Flavor vs. Taste

Reader Susan writes:

Taste and flavor; two words that are often used interchangeably. Discuss.

Are you kidding? I can hardly wait! Technically speaking, the word “flavor” is more narrowly defined than “taste.” Sensory researchers define flavor as the set of sensations that occur on the tongue. Taste, on the other hand, is what happens on the tongue, in the sinuses, the ears…the whole shootin’ match. And it’s all related to chewing.

Chewing, as we all know, serves a vital functional purpose, to break up food so it can pass easily into the esophagus. But oh, it’s so much more than that. The act of chewing not only helps us “hear” what we’ve put into our mouths (as discussed in one of last weeks’ posts), it liberates essential oils and other volatile compounds, freeing them to pass upward through the nasal fossae at the back of the throat and into the nasal cavity. Which is where the magic happens. I’ll have much to say about that, but for now I wish to emphasize that the slower and more deliberately one chews, the smaller the pieces of food get in the mouth and the more essential oils are released.

Which raises a very interesting point about eating. Specifically, that the style in which one eats drastically impacts one’s experience. Slow eaters tend to not only chew more extensively, they also secrete more saliva, which further breaks down the food in the mouth, releasing still more volatile molecules. The added breathing that occurs during this slower mastication process also circulates those volatile molecules more extensively, and the sensory experience is heightened.

Fast eaters lose out on much of this, plus they tend to eat more, since satiety or “fullness” is communicated to our brains by our tasting mechanisms and not, as most people think, by our stomachs. The end result is that the fast eater takes in more calories, but enjoys them less. Oh, the irony.

9 thoughts on “Flavor vs. Taste”

  1. It is true that the stomach doesn’t signal that it’s full, but that’s not the full story. When the stomach is empty there is secretion of a hormone, ghrelin, which goes on to signal for food seeking behavior in the brain. When the stomach is filled, the stretch receptors are activated, and secretion of ghrelin is inhibited. This is part of why you feel more full 15 minutes after eating-there is a delay between the stretch receptors activating, loss of ghrelin secretion, and signalling through the brain that there is less signal for food intake.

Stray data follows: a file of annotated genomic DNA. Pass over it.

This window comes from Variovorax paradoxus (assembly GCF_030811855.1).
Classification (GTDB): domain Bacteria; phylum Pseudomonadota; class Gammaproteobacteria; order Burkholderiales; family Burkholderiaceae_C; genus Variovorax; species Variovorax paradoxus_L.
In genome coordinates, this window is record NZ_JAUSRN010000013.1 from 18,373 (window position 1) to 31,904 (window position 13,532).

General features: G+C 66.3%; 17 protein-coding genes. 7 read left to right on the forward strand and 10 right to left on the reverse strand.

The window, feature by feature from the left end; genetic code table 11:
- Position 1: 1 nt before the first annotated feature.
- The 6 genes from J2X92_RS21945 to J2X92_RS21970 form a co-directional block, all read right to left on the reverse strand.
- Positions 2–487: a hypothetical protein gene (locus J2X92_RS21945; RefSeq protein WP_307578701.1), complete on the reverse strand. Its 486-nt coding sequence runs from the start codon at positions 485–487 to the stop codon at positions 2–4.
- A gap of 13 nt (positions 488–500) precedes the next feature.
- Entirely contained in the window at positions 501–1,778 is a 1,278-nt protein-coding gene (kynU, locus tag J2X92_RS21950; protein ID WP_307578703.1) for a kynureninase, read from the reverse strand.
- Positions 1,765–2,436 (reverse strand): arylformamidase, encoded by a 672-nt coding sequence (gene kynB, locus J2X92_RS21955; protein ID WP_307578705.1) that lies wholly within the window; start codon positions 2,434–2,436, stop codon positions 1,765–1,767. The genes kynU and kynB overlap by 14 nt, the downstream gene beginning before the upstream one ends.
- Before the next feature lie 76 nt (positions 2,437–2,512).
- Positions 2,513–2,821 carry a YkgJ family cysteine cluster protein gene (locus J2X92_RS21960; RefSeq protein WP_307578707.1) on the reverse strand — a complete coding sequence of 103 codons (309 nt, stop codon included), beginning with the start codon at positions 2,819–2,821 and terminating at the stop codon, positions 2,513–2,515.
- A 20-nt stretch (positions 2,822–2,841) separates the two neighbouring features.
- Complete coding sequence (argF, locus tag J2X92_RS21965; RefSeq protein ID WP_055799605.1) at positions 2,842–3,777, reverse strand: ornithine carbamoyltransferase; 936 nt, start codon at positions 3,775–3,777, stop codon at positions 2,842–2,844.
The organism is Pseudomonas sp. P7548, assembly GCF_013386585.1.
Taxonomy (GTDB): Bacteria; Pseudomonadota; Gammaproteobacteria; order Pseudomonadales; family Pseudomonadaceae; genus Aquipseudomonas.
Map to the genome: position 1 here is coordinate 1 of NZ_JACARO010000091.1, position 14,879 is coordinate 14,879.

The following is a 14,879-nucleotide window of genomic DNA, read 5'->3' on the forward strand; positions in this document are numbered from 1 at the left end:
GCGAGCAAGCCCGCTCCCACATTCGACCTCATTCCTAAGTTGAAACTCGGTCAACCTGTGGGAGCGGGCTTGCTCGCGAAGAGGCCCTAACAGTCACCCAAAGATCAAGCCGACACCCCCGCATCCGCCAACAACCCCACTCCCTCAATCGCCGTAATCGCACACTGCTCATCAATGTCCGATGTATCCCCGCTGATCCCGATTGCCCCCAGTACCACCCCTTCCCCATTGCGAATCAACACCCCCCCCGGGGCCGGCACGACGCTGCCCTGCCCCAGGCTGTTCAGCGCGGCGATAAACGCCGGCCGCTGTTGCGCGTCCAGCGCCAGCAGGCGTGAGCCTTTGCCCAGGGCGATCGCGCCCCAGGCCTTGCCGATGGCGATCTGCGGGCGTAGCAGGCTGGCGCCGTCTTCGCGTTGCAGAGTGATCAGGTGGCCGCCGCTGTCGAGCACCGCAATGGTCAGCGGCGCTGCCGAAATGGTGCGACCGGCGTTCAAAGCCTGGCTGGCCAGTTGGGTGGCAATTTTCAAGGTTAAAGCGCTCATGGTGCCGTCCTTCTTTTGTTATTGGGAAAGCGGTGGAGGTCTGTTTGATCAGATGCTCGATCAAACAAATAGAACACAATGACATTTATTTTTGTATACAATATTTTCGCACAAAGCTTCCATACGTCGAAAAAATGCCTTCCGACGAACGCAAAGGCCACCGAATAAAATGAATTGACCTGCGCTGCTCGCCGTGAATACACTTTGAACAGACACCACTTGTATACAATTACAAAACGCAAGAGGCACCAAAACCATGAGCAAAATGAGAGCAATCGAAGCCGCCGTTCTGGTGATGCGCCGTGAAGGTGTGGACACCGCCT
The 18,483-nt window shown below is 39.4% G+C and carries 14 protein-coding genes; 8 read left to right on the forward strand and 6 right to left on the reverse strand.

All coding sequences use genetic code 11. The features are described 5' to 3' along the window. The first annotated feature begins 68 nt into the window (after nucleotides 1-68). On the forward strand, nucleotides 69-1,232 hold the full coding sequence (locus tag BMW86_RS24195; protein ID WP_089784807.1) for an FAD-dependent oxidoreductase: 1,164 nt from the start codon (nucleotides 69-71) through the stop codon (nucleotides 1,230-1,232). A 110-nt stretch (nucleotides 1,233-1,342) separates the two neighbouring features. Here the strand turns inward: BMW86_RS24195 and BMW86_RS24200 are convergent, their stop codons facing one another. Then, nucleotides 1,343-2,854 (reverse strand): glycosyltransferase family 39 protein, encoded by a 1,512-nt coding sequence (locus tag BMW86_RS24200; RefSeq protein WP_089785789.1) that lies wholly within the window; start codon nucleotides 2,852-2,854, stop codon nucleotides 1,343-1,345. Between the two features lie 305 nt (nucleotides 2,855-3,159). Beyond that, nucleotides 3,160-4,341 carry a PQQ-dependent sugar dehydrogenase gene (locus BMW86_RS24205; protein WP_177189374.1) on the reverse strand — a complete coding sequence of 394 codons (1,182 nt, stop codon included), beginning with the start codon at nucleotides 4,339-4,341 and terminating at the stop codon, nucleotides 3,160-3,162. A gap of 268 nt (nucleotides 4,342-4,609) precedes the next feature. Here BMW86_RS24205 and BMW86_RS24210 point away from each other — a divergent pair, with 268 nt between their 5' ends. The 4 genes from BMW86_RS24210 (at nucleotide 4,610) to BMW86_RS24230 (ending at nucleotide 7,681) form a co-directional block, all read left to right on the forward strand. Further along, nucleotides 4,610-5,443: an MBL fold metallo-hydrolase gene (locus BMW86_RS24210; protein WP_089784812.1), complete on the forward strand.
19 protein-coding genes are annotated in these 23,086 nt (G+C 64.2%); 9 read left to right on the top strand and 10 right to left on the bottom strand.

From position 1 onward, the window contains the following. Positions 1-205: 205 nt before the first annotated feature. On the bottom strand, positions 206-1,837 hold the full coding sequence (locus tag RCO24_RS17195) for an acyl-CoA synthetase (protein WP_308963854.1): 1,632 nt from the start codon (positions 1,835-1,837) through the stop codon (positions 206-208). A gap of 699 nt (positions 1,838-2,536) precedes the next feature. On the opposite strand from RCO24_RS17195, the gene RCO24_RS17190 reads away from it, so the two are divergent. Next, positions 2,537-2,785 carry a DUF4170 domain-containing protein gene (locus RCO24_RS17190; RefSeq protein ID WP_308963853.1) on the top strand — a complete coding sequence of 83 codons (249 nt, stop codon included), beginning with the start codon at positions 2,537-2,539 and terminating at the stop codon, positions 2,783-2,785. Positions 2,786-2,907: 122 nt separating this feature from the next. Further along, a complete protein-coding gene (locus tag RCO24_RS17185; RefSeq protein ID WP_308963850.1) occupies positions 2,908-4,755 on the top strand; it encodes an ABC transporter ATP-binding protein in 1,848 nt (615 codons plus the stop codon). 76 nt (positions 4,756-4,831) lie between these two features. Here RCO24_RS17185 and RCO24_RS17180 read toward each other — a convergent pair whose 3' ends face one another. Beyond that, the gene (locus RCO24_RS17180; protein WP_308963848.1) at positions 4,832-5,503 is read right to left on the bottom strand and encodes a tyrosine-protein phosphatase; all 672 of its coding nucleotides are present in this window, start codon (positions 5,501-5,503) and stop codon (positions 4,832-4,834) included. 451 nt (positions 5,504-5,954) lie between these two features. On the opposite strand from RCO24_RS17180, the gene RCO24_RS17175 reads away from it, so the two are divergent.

Appetite and satiation signalling can be best thought of as a balance. There are always some of both signals present, it’s just a matter of which is more prevalent.

    Sorry for the length reply-I actually research appetite and satiation signalling in the brain…this was as short as I could manage.

    1. Fabulous stuff, Faith! Thanks so much for takign the time to write this. Actually I had more planned on the taste sensation and satiety, but now I’ve got stage fright. Promise you’ll be easy on me today!

      – Joe

  2. Thank you, Joe! I will still probably use the word taste when I mean flavor sometimes by mistake (old habits die hard!) but this does help me sort them out better!

  3. Hmmm….I’m not sure I agree with your comment on fast eating. (And please understand I have no professional qualifications in this area at all, so I have no business making pronouncements like this.) But it seems pretty clear to me that there is a very robust neurotransmitter feedback loop, one that floods our brains with endorphins, simply when we eat very quickly. This, according to my theory, is entirely separate from the endorphin cascade involved with reaching satiety.

    Here’s my logic. We have a very powerful instinct to gulp down food; think the Simpsons at dinner. And it takes a lot of will power to resist that impulse, especially when we are eating alone, and thus free of social pressure to take it slow, to be polite, to make conversation, etc. That instinct has to come from somewhere, and my hunch is that it is hardwired into us. (It also seems common with animals in the wild.)

    So, again according to my theory, if you eat slow, you get LESS pleasure out of it; you eventually get the release of neurotransmitters from reaching satiety, but you miss out on all of those involved in wolfing down food. But again, I am just making this up.

    Perhaps I should apply for a grant to pursue this more, and spend a lot of time quickly eating good food while hooked up to an MRI.

    1. Love that: In Defense of Fast Easting. Take that, Michael Pollan! Reader Lee, I thank you.

      – Joe

  4. Hmmmm – this makes me think. How can we be sure that we all taste things in the same way?
    This is making my brain hurt. I guess we’ll never be able to answer this definitively………

    1. Hey Joy!

      How we know whether or not we’re all perceiving the same reality is a question the rationalists of the 17th century struggled mightily to answer. I recommend Descartes, Spinoza and Bishop Berkeley.

      Happy reading! 😉

      – Joe

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